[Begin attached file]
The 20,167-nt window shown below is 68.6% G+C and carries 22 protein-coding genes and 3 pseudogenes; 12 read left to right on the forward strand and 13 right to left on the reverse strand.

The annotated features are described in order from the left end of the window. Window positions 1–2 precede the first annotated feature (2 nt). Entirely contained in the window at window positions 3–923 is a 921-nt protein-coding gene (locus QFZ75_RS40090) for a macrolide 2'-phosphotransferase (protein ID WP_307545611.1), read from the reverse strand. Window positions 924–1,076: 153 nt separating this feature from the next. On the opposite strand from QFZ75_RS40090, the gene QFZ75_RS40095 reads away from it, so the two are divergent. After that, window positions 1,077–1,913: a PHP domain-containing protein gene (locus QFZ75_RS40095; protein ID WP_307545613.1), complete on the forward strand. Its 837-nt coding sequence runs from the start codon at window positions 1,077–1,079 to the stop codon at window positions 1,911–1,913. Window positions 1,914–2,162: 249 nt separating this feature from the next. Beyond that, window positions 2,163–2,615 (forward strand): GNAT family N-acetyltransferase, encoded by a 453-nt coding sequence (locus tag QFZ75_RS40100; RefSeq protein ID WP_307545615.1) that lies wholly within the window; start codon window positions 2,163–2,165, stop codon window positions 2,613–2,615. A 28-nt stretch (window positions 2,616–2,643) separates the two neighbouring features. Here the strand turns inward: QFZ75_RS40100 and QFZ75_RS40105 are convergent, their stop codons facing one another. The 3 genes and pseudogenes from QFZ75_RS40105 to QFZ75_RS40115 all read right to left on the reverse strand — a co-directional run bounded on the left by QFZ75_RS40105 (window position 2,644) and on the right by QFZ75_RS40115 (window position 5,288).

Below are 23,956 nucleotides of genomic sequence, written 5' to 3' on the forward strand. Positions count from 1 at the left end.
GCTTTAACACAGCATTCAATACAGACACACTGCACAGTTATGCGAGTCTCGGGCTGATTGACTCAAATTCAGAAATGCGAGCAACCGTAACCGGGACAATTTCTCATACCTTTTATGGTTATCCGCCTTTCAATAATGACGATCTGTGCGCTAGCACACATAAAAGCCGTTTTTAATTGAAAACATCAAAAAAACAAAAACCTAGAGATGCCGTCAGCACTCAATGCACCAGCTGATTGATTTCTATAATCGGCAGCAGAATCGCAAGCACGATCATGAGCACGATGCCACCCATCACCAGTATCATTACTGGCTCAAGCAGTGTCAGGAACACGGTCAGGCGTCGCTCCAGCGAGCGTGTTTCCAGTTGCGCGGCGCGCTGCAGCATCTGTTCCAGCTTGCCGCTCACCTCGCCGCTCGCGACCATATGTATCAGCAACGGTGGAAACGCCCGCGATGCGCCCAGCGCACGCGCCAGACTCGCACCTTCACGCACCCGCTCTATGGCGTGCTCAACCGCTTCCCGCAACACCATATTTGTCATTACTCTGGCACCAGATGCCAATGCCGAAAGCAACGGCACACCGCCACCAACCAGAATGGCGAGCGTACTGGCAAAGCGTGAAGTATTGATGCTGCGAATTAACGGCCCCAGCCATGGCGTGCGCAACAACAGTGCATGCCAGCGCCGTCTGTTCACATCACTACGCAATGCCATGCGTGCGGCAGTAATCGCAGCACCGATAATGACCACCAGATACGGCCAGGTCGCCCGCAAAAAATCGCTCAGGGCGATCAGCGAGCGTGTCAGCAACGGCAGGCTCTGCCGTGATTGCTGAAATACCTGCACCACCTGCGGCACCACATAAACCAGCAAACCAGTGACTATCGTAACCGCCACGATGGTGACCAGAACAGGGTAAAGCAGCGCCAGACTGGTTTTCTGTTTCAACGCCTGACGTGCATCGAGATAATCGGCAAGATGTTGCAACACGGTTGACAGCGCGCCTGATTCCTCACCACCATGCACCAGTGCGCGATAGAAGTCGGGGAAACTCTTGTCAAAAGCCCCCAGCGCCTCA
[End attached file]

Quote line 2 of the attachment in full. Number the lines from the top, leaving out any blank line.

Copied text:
The annotated features are described in order from the left end of the window. Window positions 1–2 precede the first annotated feature (2 nt). Entirely contained in the window at window positions 3–923 is a 921-nt protein-coding gene (locus QFZ75_RS40090) for a macrolide 2'-phosphotransferase (protein ID WP_307545611.1), read from the reverse strand. Window positions 924–1,076: 153 nt separating this feature from the next. On the opposite strand from QFZ75_RS40090, the gene QFZ75_RS40095 reads away from it, so the two are divergent. After that, window positions 1,077–1,913: a PHP domain-containing protein gene (locus QFZ75_RS40095; protein ID WP_307545613.1), complete on the forward strand. Its 837-nt coding sequence runs from the start codon at window positions 1,077–1,079 to the stop codon at window positions 1,911–1,913. Window positions 1,914–2,162: 249 nt separating this feature from the next. Beyond that, window positions 2,163–2,615 (forward strand): GNAT family N-acetyltransferase, encoded by a 453-nt coding sequence (locus tag QFZ75_RS40100; RefSeq protein ID WP_307545615.1) that lies wholly within the window; start codon window positions 2,163–2,165, stop codon window positions 2,613–2,615. A 28-nt stretch (window positions 2,616–2,643) separates the two neighbouring features. Here the strand turns inward: QFZ75_RS40100 and QFZ75_RS40105 are convergent, their stop codons facing one another. The 3 genes and pseudogenes from QFZ75_RS40105 to QFZ75_RS40115 all read right to left on the reverse strand — a co-directional run bounded on the left by QFZ75_RS40105 (window position 2,644) and on the right by QFZ75_RS40115 (window position 5,288).